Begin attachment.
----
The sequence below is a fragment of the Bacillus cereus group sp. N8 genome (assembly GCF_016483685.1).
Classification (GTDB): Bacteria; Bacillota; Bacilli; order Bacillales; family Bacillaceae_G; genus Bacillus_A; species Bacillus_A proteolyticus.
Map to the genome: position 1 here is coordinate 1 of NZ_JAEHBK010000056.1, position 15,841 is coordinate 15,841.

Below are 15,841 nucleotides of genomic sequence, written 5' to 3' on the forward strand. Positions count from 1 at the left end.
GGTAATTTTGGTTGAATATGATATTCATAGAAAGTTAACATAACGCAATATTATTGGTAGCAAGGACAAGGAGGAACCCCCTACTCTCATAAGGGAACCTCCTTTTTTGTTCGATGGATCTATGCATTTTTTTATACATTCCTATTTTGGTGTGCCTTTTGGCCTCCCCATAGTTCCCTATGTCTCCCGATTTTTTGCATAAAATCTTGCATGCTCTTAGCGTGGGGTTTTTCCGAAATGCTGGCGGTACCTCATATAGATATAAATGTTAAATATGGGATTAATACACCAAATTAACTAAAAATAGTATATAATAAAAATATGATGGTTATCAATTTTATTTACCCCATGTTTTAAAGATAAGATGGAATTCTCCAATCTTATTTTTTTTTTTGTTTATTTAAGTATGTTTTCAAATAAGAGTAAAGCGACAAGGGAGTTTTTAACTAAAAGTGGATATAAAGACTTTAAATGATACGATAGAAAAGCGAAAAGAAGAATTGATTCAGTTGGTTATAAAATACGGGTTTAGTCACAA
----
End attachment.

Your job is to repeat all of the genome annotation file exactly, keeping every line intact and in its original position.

The sequence below is a fragment of the Bacillus cereus group sp. N8 genome (assembly GCF_016483685.1).
Classification (GTDB): Bacteria; Bacillota; Bacilli; order Bacillales; family Bacillaceae_G; genus Bacillus_A; species Bacillus_A proteolyticus.
Map to the genome: position 1 here is coordinate 1 of NZ_JAEHBK010000056.1, position 15,841 is coordinate 15,841.

Below are 15,841 nucleotides of genomic sequence, written 5' to 3' on the forward strand. Positions count from 1 at the left end.
GGTAATTTTGGTTGAATATGATATTCATAGAAAGTTAACATAACGCAATATTATTGGTAGCAAGGACAAGGAGGAACCCCCTACTCTCATAAGGGAACCTCCTTTTTTGTTCGATGGATCTATGCATTTTTTTATACATTCCTATTTTGGTGTGCCTTTTGGCCTCCCCATAGTTCCCTATGTCTCCCGATTTTTTGCATAAAATCTTGCATGCTCTTAGCGTGGGGTTTTTCCGAAATGCTGGCGGTACCTCATATAGATATAAATGTTAAATATGGGATTAATACACCAAATTAACTAAAAATAGTATATAATAAAAATATGATGGTTATCAATTTTATTTACCCCATGTTTTAAAGATAAGATGGAATTCTCCAATCTTATTTTTTTTTTTGTTTATTTAAGTATGTTTTCAAATAAGAGTAAAGCGACAAGGGAGTTTTTAACTAAAAGTGGATATAAAGACTTTAAATGATACGATAGAAAAGCGAAAAGAAGAATTGATTCAGTTGGTTATAAAATACGGGTTTAGTCACAA